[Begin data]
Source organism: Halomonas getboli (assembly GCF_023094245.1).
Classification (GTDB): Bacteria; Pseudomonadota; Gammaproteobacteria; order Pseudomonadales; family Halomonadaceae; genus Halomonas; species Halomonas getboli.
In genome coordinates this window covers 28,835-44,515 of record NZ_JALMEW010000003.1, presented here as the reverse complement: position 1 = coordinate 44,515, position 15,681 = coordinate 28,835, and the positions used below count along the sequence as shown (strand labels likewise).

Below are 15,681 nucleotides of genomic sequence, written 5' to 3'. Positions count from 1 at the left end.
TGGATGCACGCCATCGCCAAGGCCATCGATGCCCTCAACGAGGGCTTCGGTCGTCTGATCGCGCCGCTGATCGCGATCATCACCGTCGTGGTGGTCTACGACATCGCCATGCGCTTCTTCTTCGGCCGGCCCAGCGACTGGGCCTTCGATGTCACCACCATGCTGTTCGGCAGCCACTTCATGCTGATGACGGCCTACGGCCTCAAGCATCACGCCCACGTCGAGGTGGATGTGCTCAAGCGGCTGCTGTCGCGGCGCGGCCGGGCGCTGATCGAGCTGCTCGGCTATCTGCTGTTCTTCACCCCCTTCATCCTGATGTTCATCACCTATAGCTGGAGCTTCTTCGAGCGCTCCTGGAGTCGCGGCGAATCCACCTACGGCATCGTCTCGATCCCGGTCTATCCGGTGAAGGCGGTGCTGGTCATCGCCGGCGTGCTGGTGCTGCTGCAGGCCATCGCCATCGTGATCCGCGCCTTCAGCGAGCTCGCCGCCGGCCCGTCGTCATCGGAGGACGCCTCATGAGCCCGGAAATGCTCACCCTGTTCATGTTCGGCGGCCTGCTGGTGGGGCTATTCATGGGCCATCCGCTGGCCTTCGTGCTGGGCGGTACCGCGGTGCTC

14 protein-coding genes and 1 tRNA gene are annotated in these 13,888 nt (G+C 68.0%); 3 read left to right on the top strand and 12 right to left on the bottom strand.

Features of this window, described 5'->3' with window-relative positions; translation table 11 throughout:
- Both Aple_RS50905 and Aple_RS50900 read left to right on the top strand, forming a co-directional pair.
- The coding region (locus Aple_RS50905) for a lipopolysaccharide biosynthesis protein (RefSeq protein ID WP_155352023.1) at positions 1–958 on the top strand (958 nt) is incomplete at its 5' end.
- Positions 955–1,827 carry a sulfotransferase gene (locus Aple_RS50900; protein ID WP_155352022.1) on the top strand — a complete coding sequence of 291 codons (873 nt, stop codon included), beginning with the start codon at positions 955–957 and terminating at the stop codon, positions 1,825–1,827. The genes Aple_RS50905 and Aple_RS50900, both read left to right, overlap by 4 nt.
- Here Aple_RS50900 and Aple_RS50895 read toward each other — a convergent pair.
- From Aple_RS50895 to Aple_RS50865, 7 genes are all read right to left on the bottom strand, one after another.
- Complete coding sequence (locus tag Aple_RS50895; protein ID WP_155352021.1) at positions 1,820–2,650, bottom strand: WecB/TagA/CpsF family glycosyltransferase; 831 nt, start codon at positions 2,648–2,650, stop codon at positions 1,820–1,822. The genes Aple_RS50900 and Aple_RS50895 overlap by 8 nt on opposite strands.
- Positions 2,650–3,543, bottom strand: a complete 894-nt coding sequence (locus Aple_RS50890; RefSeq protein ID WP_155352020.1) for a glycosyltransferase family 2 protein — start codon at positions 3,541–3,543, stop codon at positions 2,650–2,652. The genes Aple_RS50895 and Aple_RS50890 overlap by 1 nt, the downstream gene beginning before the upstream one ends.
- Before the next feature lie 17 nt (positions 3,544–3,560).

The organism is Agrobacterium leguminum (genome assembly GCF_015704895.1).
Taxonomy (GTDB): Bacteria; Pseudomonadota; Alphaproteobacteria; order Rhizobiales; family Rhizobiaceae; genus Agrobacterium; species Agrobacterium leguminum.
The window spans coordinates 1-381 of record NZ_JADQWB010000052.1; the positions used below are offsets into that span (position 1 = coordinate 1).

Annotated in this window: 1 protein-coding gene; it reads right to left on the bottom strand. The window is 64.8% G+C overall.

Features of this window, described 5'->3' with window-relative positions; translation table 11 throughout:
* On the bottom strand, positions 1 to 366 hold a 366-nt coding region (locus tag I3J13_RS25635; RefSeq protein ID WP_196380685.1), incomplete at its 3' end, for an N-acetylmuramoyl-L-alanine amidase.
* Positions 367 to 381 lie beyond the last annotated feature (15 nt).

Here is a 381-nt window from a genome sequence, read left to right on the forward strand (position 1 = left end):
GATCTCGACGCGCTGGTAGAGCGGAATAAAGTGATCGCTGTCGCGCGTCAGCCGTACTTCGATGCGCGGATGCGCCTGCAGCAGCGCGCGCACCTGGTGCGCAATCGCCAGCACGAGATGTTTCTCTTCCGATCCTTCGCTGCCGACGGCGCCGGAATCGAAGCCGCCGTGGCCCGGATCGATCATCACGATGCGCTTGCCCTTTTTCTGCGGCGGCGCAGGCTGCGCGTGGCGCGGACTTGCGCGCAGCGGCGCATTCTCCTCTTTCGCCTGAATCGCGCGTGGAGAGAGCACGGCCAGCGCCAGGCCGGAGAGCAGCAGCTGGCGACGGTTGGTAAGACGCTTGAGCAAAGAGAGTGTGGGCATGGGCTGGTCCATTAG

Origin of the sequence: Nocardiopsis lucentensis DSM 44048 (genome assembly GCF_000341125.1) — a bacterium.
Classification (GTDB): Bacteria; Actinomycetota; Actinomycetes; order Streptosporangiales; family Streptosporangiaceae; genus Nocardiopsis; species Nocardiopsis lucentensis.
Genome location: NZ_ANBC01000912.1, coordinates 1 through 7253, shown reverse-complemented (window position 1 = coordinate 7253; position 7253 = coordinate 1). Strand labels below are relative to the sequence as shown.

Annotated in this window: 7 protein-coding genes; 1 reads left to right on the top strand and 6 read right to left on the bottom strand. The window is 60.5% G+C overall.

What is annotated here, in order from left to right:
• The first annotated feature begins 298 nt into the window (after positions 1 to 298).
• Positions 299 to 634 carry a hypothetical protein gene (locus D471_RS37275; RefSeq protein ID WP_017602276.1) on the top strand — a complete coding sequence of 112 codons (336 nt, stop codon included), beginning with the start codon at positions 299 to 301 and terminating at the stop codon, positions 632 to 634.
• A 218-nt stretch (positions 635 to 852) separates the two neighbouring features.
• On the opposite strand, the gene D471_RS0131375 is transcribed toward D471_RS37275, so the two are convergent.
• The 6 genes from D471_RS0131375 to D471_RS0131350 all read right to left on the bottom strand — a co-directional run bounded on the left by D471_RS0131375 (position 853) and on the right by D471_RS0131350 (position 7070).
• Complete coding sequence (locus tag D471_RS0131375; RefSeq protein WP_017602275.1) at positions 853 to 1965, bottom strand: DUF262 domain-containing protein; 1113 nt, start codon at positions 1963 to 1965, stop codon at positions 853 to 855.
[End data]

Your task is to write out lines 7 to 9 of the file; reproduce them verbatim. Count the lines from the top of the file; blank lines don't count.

Features of this window, described 5'->3' with window-relative positions; translation table 11 throughout:
- Both Aple_RS50905 and Aple_RS50900 read left to right on the top strand, forming a co-directional pair.
- The coding region (locus Aple_RS50905) for a lipopolysaccharide biosynthesis protein (RefSeq protein ID WP_155352023.1) at positions 1–958 on the top strand (958 nt) is incomplete at its 5' end.